A slug of moisture associated with the northern branch of the jet stream is beginning to impact the northwestern US. It is this energy that will carve out a trough over the central US and eventually Great Lakes and New England, and potentially cause a storm system to develop over the eastern Lakes into New England and southeast Canada.
This afternoon’s runs of the GFS and European (ECMWF) models continue to show drastically different solutions with the potential Friday storm, but a trend since yesterday afternoon’s models has been clear.
This afternoon’s (12z) run of the GFS model shows the cut-off energy associated with the sub-tropical jet stream hanging back and NOT PHASING with the trough carved out over the north-central US. This is due to the trough over the northern US being a bit flatter and faster, not allowing it to quite reach the sub-tropical jet stream energy.
The 12z GFS ensembles for the most part agree with the operational GFS. Note how the majority of the members shown on the above image show the trough over the northern US (denoted by blue shading) bi-passing the cut off energy over northern Mexico. This is a strong trend against an extremely deep and phased cyclone.
The 12z ECMWF, shown above, still phases the northern trough with the southern cut off low. Note how the cut off energy has been drawn east and is about to be absorbed by the trough in the above image. The model does still wind up a decently strong low pressure, in the 980MB range in the St. Lawrence Valley, by Saturday morning. However, it should be noted that the ECMWF, when compared to yesterday’s run featured in my previous post, is slower with the phase and shows a low that is about 20mb weaker in the end! Although the European model remains in the “phased storm” camp, it has trended weaker with the phase and eventual storm over the eastern Lakes into northern New England and southeast Canada.
The large scale pattern, IMO, continues to argue against enough amplification to see a full phase with the subtropical cut-off energy. While ridging is building off the west coast, there is still a clearly seen fast flow off the Pacific on the above image as the northern trough tries to dig down into the Plain States. Note the tightly packed height lines along the west coast of the US, representing a fast flow. It is hard to get a fast flow to buckle.
Also, note the lack of true lacking over the Arctic or over the northwest Atlantic. This insures a fast flow in the polar jet all across the US, and will make it hard for the jet to buckle and dig down into the Gulf Coast states and tap the sub-tropical jet-stream moisture/energy.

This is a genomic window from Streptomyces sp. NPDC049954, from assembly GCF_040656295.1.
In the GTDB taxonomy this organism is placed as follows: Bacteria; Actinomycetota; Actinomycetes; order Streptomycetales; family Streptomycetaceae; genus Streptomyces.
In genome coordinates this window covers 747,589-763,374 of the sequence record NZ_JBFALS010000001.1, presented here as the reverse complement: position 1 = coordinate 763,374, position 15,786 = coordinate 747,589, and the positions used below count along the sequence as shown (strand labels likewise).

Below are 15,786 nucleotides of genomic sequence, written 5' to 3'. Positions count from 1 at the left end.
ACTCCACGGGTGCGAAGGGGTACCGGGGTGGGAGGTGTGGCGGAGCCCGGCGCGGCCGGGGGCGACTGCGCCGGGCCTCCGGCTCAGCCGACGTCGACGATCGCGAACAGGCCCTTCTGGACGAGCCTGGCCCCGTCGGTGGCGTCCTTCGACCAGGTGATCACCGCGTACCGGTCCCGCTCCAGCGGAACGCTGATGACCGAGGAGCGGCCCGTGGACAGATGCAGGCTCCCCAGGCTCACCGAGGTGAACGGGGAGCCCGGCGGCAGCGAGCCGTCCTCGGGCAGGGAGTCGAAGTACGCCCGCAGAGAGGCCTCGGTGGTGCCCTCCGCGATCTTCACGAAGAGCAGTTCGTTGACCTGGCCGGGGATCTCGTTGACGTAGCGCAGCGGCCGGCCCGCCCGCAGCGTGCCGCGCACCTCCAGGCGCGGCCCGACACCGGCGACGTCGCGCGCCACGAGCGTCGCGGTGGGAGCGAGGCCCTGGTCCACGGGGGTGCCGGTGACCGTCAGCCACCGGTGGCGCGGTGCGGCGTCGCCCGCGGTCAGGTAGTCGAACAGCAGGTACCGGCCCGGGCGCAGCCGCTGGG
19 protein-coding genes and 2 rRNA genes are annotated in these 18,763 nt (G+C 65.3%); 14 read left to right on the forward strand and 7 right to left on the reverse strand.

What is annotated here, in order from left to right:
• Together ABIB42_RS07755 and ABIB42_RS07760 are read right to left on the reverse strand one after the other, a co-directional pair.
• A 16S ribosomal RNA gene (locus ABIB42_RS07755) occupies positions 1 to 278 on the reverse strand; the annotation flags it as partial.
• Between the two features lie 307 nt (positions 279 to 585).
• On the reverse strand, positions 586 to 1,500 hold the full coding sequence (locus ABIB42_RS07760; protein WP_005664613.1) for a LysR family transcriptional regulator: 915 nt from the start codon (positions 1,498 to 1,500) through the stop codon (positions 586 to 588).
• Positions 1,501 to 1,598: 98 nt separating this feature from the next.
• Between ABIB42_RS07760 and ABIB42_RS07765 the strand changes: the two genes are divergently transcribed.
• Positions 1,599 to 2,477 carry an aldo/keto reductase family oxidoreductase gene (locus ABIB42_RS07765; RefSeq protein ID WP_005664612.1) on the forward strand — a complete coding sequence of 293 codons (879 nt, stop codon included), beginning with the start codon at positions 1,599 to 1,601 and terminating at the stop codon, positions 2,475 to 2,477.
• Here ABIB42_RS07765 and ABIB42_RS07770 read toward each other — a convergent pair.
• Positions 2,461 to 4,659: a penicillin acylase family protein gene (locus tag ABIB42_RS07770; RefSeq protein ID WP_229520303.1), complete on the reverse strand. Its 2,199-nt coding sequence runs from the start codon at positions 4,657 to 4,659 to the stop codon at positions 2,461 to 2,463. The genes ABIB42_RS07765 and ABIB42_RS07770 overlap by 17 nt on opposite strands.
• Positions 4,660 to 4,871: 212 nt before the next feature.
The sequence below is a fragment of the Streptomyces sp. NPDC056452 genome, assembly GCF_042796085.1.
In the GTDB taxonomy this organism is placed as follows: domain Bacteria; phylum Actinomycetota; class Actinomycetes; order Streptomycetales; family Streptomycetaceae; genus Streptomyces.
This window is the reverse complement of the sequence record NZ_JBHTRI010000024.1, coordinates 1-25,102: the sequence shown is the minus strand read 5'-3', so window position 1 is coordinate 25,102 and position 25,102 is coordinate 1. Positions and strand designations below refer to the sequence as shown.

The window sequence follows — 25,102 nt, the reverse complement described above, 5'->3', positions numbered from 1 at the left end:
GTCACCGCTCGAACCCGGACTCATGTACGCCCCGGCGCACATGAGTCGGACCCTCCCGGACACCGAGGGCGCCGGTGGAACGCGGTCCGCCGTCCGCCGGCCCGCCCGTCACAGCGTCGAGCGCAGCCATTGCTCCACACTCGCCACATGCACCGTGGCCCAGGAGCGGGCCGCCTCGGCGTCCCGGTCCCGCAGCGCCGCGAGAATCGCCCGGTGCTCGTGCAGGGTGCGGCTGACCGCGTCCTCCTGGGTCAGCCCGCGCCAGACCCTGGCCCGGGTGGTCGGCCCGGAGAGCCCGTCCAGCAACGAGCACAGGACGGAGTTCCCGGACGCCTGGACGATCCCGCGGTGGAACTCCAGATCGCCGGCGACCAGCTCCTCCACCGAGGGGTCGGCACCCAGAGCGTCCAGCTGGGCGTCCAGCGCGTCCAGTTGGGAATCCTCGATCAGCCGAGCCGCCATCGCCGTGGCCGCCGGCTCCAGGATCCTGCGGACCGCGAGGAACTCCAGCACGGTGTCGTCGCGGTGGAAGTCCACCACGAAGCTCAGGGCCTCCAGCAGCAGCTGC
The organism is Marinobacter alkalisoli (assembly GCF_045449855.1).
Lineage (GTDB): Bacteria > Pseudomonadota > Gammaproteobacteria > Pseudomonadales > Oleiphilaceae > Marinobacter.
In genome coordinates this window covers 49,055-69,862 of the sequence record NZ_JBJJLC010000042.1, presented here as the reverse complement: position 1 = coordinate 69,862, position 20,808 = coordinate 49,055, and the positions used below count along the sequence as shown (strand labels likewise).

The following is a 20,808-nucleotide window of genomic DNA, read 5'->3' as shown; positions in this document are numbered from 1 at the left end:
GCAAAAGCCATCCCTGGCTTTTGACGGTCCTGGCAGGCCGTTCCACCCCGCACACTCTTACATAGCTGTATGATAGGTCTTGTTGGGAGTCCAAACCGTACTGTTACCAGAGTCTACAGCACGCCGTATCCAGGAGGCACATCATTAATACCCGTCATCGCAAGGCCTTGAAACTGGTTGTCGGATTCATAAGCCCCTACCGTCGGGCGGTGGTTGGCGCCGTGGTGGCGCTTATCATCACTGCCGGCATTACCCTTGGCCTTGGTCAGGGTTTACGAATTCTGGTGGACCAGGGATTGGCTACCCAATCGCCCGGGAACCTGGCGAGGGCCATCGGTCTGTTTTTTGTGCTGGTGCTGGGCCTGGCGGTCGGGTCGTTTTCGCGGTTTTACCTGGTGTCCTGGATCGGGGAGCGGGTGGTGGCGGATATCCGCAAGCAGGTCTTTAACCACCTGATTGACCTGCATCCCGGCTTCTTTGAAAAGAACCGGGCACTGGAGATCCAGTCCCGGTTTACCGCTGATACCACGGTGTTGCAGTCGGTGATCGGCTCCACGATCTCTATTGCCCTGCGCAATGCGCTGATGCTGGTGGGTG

Given this, the trend away from a wound up storm since yesterday is a logical one. And there has been a clear trend.
Yesterday evening I posted that both the 18z GFS and its ensembles trended away from the wound up and phased solution that the 12z GFS suite seemed to favor. Since then, last night’s 0z GFS suite, 6z suite, and now 12z suite have for the most part shied away from a more phased and wound up solution.
Even the European model, which had led the way with the phased and very deep solution, shows a later phase and weaker storm in its most recent run.
In my post last evening, I said there were a few things to watch for regarding this upcoming storm threat:
1. Does the subtropical jet energy trend weaker or stronger? A weaker piece of energy may mean a weaker storm.
The energy has not trended weaker or stronger.
2. Does the subtropical jet energy trend faster or slower? A slower solution might get left behind by the polar branch shortwave, while a faster one may mean phasing does not occur until the system is off the east coast.
The energy has trended slower, meaning it is increasingly likely that the northern trough bypasses it to the north/east.
3. Does the polar jet trend more zonal? This makes a phased solution less likely. A more amplified polar jet may make the amped up solution more likely.
The polar jet/northern trough has trended more zonal, which is represented well by the lack of phasing by the GFS suite.
So, while it is still to early to completely discount the Euro’s more phased solution, I believe the unphased solution should be more favored than yesterday, and has the best chance of winning out.
This may result in a light to moderate snow event from the lower Great Lakes points east if the northern trough can dig enough for a wave of low pressure to develop along the cold front diving southeast with the trough.